Thursday, February 27, 2014

Extracted from my Personal Blog

I spent a lot of time, several hours, turning pages in my "sources" binders looking for points we omitted that we may wish to include in volume one. I haven't found much. So far, all I've found is a place where we need to add a sentence or footnote for clarity. We quote one of the major characters self-description of a fall on a slippery, iron sidewalk door. He connected the fall to Scripture. We failed to explain that this fell into the pattern of American Calvinist thought. Scholars call this the Type-Antitype approach. Some of my readers know in a limited fashion what that is. Puritans and Calvinistic Separatists took that concept beyond the covers of the Bible, and saw Bible verses as finding fulfilment in daily life.

The Bible's concept of type and antitype, as used by Paul, is that Old Testament scripture sometimes foreshadowed later events. Paul used this process to suggest that Sarah and Hagar represented two covenants. The anonymous writer of Hebrews (Some think that's Paul.) uses the type-antitype method of exegesis to state that the Law of Moses forshadowed the Christian polity and the method of salvation.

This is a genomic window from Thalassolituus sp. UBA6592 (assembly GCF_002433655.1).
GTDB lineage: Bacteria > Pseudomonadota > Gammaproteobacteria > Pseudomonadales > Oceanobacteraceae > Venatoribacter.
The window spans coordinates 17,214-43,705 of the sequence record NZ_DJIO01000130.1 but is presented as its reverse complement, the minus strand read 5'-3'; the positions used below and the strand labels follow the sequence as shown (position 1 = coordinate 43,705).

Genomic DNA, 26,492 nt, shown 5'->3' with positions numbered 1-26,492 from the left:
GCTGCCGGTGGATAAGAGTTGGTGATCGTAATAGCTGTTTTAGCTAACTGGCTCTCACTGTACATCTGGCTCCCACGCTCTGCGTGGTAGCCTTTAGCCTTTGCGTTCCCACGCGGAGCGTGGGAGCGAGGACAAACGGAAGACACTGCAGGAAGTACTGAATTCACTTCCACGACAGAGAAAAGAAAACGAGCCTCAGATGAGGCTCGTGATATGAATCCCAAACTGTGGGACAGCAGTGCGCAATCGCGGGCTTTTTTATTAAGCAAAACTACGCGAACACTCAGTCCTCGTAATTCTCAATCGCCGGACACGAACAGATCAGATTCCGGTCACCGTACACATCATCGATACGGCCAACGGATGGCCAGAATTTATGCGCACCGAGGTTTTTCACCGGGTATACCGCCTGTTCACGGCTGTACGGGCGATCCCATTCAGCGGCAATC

American Calvnists went beyond that.Deborah Madsen tags this as "spiritual interrogation of events." [See her American Exceptionalism.] She quotes the well known passage from Governor Winthrop's Journal:

"At Watertownthere was (in the view of divers witnesses), a great combat between a mouse and a snake; and, after a long fight, the mouse prevailed and killed the snake. The pastor of Boston, Mr. Wilson, a very sincere, holy man, hearing of it, gave this interpretation: That the snake was the devil; the mouse was a poor contemptible people, which God had brought hither, which should overcome Satan here, and disposes him of his kingdom. Upon the same occasion, he told the governor, that, before he was resolved to come to this country, he dreamed he was here, and that he saw a church arise out of the earth, which grew up and became a marvelous goodly church."

Russell's interpretation of dreams and daily events in the light of scripture comes from this herritage.

We should have included that point. We will in some fashion.

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